Since it began to deny its obligation, JPMorgan has repeatedly tried getting the FDIC to agree that it has approval to settle and then send the FDIC the bill.  The arrogance, impunity and extent to which lengths JPM’s lawyers go in attempts to saddle the FDIC with its own losses are amazing. In a strongly worded letter of response to JPM’s repeated attempts to fool the FDIC into stating or implying it accepted consent, the FDIC strongly states that it has not consented to any actions or inactions by JPM and that “insomuch as these assertions may have become boilerplate language in correspondence from this firm, please consider this letter to be the FDIC’s standing rebuttal” [v]. Still, recent press reports suggest that JPMorgan and Deutsche Bank are engaged in settlement talks and that JPM’s strategy may be to settle with the Deutsche Bank (Trustee) investors, indemnify those investors and have them file a claim against the FDIC for indemnification.

Even beyond losses on the $92 billion of original principal balance for which Deutsche Bank is trustee, there are losses associated with another $100 billion of WaMu mortgage securities over which either JPMorgan or the FDIC will ultimately be required to settle.

The Acquisition

In early 2008, JPMorgan began to do due diligence on Washington Mutual with an eye to acquiring the troubled but still solvent firm, but because of the potential for big losses at WaMu, JPMorgan CEO Jamie Dimon chose not to move forward with an acquisition[vi]. Three months later, WaMu was bankrupt. As the FDIC began to plan for the closing and sale of WaMu, it offered bidders five possible transaction structures[vii], each with different levels of acquired liabilities.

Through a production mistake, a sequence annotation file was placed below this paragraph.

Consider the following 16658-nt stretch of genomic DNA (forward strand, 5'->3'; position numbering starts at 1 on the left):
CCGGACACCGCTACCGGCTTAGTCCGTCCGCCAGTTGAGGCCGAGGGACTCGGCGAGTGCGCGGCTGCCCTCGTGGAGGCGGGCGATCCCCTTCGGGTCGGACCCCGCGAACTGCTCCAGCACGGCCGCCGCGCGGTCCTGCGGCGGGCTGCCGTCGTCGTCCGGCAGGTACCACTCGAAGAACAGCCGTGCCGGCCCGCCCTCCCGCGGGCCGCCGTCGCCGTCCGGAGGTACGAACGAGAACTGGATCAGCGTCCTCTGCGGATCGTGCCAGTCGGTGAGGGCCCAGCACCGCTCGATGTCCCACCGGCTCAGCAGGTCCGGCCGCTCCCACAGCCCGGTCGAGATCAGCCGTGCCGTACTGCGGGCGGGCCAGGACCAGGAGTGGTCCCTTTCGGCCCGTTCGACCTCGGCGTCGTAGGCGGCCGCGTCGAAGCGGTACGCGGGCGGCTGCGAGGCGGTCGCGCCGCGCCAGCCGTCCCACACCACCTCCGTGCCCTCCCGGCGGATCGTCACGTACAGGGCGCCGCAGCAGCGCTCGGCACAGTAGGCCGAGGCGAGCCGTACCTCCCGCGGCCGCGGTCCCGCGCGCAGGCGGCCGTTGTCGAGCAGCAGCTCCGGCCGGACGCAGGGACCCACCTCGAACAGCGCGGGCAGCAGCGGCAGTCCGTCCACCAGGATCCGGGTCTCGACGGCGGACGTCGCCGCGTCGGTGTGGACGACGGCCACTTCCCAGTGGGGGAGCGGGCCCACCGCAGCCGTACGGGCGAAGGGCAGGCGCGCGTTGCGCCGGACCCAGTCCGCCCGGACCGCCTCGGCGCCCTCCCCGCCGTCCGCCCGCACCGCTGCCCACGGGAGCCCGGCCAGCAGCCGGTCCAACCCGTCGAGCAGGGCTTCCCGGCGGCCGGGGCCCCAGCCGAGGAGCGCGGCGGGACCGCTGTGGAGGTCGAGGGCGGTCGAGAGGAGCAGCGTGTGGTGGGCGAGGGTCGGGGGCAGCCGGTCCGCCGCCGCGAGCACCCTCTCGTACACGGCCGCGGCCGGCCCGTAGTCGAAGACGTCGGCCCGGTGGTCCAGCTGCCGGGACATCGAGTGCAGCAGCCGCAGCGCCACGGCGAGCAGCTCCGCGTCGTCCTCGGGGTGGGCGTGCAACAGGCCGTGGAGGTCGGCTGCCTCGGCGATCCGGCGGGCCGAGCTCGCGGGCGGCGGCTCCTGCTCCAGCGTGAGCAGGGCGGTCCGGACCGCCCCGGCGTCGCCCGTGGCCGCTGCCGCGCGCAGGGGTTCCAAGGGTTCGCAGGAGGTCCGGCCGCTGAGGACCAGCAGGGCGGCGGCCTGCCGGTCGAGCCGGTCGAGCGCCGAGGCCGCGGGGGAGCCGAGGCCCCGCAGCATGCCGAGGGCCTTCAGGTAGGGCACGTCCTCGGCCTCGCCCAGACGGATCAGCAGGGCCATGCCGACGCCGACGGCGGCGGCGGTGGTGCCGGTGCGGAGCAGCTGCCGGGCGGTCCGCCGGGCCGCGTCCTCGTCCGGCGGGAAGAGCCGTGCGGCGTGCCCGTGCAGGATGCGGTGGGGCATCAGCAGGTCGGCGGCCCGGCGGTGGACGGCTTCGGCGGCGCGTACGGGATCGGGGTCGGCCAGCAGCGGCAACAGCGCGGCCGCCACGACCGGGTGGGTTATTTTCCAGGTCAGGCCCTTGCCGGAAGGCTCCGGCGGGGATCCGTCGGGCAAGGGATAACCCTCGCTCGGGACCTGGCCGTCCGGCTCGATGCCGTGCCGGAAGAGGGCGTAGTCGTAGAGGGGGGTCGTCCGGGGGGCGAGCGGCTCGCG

On September 23 and 24, 2008, the FDIC negotiated over JPMorgan’s bid, which was for the acquisition of all of WaMu’s assets and liabilities except for the preferred stock, subordinated debt and senior debt of the bank[viii]. The deal structure that JPMorgan chose also required that the winning bid come at the least cost to the FDIC.

During the talks, JPMorgan sent an e-mail[ix] to the FDIC expressing concerns and seeking clarity about the “liabilities assumed by the assuming bank”[x] and expressed concern over the broadness of the provision[xi]. In a Q&A document released during the initial invitation to bid process, the FDIC made it clear that the obligations associated with mortgage securitizations would pass to the buyer[xii], their position did not change and JPMorgan did not receive the desired changes to the standard indemnification to protect itself against the liabilities associated with Washington Mutual’s mortgage securitizations. It couldn’t have been clearer that JPMorgan understood the liabilities it was accepting.

The FDIC did make limited changes to the standard bidding form, indemnifying the bank for up to $500 million for damages brought by Washington Mutual or third parties.[xiii] The agency also agreed to provide JPMorgan indemnification against mortgage-borrower (but not investor) claims[xiv], a frequent cause for concern in the fall of 2008.